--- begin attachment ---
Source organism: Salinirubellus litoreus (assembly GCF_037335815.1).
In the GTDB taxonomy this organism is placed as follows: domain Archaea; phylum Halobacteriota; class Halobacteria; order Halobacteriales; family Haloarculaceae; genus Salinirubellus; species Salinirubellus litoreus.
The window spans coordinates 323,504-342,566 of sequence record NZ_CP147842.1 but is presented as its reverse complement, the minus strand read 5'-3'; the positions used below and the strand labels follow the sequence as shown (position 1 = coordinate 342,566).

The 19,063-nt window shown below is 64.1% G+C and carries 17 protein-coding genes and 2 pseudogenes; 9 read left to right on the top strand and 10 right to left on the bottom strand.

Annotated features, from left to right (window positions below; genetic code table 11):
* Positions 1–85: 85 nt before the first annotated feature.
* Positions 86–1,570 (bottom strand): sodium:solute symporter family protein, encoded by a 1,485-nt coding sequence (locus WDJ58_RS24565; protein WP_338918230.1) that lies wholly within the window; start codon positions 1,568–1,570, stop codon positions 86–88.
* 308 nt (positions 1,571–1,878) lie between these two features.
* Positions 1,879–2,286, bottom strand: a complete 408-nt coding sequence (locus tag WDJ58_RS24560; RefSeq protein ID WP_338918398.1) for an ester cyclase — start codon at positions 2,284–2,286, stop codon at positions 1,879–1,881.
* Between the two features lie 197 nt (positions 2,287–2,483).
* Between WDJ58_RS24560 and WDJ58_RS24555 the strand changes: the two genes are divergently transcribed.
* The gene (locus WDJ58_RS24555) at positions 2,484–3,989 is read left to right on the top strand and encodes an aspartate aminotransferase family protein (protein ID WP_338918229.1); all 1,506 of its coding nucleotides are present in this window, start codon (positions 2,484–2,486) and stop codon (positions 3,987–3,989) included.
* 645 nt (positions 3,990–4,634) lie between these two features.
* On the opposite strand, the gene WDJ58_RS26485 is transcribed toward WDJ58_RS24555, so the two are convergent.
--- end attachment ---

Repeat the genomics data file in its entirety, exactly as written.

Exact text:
Source organism: Salinirubellus litoreus (assembly GCF_037335815.1).
In the GTDB taxonomy this organism is placed as follows: domain Archaea; phylum Halobacteriota; class Halobacteria; order Halobacteriales; family Haloarculaceae; genus Salinirubellus; species Salinirubellus litoreus.
The window spans coordinates 323,504-342,566 of sequence record NZ_CP147842.1 but is presented as its reverse complement, the minus strand read 5'-3'; the positions used below and the strand labels follow the sequence as shown (position 1 = coordinate 342,566).

The 19,063-nt window shown below is 64.1% G+C and carries 17 protein-coding genes and 2 pseudogenes; 9 read left to right on the top strand and 10 right to left on the bottom strand.

Annotated features, from left to right (window positions below; genetic code table 11):
* Positions 1–85: 85 nt before the first annotated feature.
* Positions 86–1,570 (bottom strand): sodium:solute symporter family protein, encoded by a 1,485-nt coding sequence (locus WDJ58_RS24565; protein WP_338918230.1) that lies wholly within the window; start codon positions 1,568–1,570, stop codon positions 86–88.
* 308 nt (positions 1,571–1,878) lie between these two features.
* Positions 1,879–2,286, bottom strand: a complete 408-nt coding sequence (locus tag WDJ58_RS24560; RefSeq protein ID WP_338918398.1) for an ester cyclase — start codon at positions 2,284–2,286, stop codon at positions 1,879–1,881.
* Between the two features lie 197 nt (positions 2,287–2,483).
* Between WDJ58_RS24560 and WDJ58_RS24555 the strand changes: the two genes are divergently transcribed.
* The gene (locus WDJ58_RS24555) at positions 2,484–3,989 is read left to right on the top strand and encodes an aspartate aminotransferase family protein (protein ID WP_338918229.1); all 1,506 of its coding nucleotides are present in this window, start codon (positions 2,484–2,486) and stop codon (positions 3,987–3,989) included.
* 645 nt (positions 3,990–4,634) lie between these two features.
* On the opposite strand, the gene WDJ58_RS26485 is transcribed toward WDJ58_RS24555, so the two are convergent.